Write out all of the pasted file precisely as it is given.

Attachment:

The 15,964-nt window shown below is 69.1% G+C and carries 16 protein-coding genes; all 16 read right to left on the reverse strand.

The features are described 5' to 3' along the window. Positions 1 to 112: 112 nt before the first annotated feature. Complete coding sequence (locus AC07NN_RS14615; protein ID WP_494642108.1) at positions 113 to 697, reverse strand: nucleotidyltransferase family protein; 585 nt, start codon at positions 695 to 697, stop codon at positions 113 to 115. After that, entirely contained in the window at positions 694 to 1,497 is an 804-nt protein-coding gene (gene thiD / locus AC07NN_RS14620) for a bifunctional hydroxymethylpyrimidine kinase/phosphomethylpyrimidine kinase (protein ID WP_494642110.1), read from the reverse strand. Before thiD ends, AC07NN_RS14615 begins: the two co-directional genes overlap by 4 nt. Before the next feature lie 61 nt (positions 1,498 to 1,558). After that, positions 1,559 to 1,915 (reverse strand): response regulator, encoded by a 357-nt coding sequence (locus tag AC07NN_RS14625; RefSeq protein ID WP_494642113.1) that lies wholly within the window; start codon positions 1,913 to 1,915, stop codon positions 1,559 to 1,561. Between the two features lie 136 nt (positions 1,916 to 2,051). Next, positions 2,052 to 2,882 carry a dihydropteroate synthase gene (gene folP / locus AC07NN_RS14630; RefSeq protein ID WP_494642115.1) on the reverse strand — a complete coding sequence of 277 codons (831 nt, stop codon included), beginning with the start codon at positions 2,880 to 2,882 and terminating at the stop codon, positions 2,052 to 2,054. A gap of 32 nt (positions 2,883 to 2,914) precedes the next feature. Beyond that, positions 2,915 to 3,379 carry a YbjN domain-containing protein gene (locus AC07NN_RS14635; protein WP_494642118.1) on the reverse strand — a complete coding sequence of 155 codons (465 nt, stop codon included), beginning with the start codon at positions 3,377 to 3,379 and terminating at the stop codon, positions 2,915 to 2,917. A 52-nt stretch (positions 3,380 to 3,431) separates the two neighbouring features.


The 15,964-nt window shown below is 69.1% G+C and carries 16 protein-coding genes; all 16 read right to left on the reverse strand.

The features are described 5' to 3' along the window. Positions 1 to 112: 112 nt before the first annotated feature. Complete coding sequence (locus AC07NN_RS14615; protein ID WP_494642108.1) at positions 113 to 697, reverse strand: nucleotidyltransferase family protein; 585 nt, start codon at positions 695 to 697, stop codon at positions 113 to 115. After that, entirely contained in the window at positions 694 to 1,497 is an 804-nt protein-coding gene (gene thiD / locus AC07NN_RS14620) for a bifunctional hydroxymethylpyrimidine kinase/phosphomethylpyrimidine kinase (protein ID WP_494642110.1), read from the reverse strand. Before thiD ends, AC07NN_RS14615 begins: the two co-directional genes overlap by 4 nt. Before the next feature lie 61 nt (positions 1,498 to 1,558). After that, positions 1,559 to 1,915 (reverse strand): response regulator, encoded by a 357-nt coding sequence (locus tag AC07NN_RS14625; RefSeq protein ID WP_494642113.1) that lies wholly within the window; start codon positions 1,913 to 1,915, stop codon positions 1,559 to 1,561. Between the two features lie 136 nt (positions 1,916 to 2,051). Next, positions 2,052 to 2,882 carry a dihydropteroate synthase gene (gene folP / locus AC07NN_RS14630; RefSeq protein ID WP_494642115.1) on the reverse strand — a complete coding sequence of 277 codons (831 nt, stop codon included), beginning with the start codon at positions 2,880 to 2,882 and terminating at the stop codon, positions 2,052 to 2,054. A gap of 32 nt (positions 2,883 to 2,914) precedes the next feature. Beyond that, positions 2,915 to 3,379 carry a YbjN domain-containing protein gene (locus AC07NN_RS14635; protein WP_494642118.1) on the reverse strand — a complete coding sequence of 155 codons (465 nt, stop codon included), beginning with the start codon at positions 3,377 to 3,379 and terminating at the stop codon, positions 2,915 to 2,917. A 52-nt stretch (positions 3,380 to 3,431) separates the two neighbouring features.